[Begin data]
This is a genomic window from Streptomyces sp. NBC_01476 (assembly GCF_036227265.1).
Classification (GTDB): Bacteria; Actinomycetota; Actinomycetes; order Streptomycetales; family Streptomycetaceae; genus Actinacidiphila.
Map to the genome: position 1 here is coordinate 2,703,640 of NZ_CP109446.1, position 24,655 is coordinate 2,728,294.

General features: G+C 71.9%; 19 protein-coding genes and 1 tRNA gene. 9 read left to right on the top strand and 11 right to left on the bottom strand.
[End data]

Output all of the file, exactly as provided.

This is a genomic window from Streptomyces sp. NBC_01476 (assembly GCF_036227265.1).
Classification (GTDB): Bacteria; Actinomycetota; Actinomycetes; order Streptomycetales; family Streptomycetaceae; genus Actinacidiphila.
Map to the genome: position 1 here is coordinate 2,703,640 of NZ_CP109446.1, position 24,655 is coordinate 2,728,294.

General features: G+C 71.9%; 19 protein-coding genes and 1 tRNA gene. 9 read left to right on the top strand and 11 right to left on the bottom strand.